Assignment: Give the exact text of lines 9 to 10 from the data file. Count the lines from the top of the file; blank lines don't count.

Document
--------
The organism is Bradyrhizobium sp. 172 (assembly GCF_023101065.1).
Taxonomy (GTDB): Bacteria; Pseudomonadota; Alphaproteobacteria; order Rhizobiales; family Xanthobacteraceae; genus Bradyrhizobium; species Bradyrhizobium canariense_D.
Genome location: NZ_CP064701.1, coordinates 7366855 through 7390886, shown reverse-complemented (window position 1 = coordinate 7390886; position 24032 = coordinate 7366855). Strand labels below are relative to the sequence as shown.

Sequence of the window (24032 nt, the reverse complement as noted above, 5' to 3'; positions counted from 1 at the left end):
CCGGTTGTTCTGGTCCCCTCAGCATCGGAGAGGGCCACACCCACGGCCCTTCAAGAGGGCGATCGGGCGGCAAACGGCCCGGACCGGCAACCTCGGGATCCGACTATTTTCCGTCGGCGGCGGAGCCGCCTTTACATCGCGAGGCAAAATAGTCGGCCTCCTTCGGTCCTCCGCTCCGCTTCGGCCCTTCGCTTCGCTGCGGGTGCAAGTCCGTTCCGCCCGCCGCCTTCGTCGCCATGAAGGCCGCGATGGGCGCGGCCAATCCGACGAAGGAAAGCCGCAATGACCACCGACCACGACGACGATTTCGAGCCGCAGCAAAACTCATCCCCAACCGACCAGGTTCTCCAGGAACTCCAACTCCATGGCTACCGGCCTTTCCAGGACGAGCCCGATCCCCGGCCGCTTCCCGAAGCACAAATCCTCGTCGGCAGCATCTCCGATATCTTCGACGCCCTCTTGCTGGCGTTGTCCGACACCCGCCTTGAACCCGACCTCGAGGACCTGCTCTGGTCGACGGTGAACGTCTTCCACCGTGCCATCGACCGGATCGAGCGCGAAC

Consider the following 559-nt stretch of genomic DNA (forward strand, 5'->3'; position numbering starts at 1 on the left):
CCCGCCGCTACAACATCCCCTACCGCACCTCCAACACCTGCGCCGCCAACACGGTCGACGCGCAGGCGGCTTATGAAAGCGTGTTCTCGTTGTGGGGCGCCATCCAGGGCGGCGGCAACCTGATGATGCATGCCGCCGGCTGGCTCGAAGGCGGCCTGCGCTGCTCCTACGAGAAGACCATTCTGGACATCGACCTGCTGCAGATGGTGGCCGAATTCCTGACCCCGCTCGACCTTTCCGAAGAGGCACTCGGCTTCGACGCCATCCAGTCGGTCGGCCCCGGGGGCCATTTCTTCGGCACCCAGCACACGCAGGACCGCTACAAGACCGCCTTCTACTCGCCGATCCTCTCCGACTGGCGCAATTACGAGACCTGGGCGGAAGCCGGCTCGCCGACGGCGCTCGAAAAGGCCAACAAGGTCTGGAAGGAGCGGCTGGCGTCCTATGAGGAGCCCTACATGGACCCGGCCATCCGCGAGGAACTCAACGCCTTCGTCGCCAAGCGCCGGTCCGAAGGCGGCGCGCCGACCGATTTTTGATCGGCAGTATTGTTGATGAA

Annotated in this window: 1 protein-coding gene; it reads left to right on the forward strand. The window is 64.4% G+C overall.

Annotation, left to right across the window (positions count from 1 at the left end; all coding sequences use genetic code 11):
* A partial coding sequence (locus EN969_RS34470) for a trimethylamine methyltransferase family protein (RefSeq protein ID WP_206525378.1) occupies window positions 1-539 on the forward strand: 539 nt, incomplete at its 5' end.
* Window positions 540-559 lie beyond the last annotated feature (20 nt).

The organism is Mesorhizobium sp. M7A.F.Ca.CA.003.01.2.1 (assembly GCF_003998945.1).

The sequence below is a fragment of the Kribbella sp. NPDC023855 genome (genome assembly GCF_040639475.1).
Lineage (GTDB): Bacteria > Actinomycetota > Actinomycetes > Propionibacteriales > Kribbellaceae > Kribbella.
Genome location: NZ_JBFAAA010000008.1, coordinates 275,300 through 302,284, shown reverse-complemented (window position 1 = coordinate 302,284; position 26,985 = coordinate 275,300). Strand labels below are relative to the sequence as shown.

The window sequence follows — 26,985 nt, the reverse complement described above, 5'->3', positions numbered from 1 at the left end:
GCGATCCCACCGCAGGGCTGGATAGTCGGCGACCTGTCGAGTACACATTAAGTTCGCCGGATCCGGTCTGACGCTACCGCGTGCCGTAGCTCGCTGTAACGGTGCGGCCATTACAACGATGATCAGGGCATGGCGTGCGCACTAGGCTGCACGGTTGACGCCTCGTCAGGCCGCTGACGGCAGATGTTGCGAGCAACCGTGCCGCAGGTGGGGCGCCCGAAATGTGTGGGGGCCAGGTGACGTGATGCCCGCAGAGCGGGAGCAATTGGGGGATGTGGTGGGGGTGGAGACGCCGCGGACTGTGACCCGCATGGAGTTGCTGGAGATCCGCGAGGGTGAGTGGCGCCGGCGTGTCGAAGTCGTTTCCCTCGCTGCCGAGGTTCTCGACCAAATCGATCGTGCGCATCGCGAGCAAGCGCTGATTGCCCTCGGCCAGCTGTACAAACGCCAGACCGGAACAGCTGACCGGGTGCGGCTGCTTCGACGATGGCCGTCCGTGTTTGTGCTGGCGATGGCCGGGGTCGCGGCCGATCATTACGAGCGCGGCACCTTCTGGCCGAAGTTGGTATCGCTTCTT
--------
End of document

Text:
Annotation, left to right across the window (positions count from 1 at the left end; all coding sequences use genetic code 11):
* A partial coding sequence (locus EN969_RS34470) for a trimethylamine methyltransferase family protein (RefSeq protein ID WP_206525378.1) occupies window positions 1-539 on the forward strand: 539 nt, incomplete at its 5' end.